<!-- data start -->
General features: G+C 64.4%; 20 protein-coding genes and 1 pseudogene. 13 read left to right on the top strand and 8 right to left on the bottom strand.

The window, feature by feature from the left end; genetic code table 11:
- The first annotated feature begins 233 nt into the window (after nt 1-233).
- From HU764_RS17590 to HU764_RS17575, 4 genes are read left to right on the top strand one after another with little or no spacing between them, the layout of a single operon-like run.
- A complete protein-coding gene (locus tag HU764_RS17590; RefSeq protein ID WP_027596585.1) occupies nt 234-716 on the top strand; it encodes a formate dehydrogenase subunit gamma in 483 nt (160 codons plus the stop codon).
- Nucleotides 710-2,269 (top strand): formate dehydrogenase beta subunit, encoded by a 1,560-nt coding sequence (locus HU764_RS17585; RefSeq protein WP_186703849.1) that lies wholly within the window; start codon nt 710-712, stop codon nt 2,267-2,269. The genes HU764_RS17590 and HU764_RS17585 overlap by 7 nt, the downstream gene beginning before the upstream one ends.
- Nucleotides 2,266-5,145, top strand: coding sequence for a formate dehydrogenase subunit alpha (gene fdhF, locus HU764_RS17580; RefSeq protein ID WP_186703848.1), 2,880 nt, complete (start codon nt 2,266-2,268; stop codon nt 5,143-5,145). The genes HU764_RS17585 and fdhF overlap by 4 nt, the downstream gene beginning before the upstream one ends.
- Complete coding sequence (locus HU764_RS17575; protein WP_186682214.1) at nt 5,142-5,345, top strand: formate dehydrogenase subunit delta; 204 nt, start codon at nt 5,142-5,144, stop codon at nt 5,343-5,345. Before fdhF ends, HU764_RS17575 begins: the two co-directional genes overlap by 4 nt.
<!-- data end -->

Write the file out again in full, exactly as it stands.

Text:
General features: G+C 64.4%; 20 protein-coding genes and 1 pseudogene. 13 read left to right on the top strand and 8 right to left on the bottom strand.

The window, feature by feature from the left end; genetic code table 11:
- The first annotated feature begins 233 nt into the window (after nt 1-233).
- From HU764_RS17590 to HU764_RS17575, 4 genes are read left to right on the top strand one after another with little or no spacing between them, the layout of a single operon-like run.
- A complete protein-coding gene (locus tag HU764_RS17590; RefSeq protein ID WP_027596585.1) occupies nt 234-716 on the top strand; it encodes a formate dehydrogenase subunit gamma in 483 nt (160 codons plus the stop codon).
- Nucleotides 710-2,269 (top strand): formate dehydrogenase beta subunit, encoded by a 1,560-nt coding sequence (locus HU764_RS17585; RefSeq protein WP_186703849.1) that lies wholly within the window; start codon nt 710-712, stop codon nt 2,267-2,269. The genes HU764_RS17590 and HU764_RS17585 overlap by 7 nt, the downstream gene beginning before the upstream one ends.
- Nucleotides 2,266-5,145, top strand: coding sequence for a formate dehydrogenase subunit alpha (gene fdhF, locus HU764_RS17580; RefSeq protein ID WP_186703848.1), 2,880 nt, complete (start codon nt 2,266-2,268; stop codon nt 5,143-5,145). The genes HU764_RS17585 and fdhF overlap by 4 nt, the downstream gene beginning before the upstream one ends.
- Complete coding sequence (locus HU764_RS17575; protein WP_186682214.1) at nt 5,142-5,345, top strand: formate dehydrogenase subunit delta; 204 nt, start codon at nt 5,142-5,144, stop codon at nt 5,343-5,345. Before fdhF ends, HU764_RS17575 begins: the two co-directional genes overlap by 4 nt.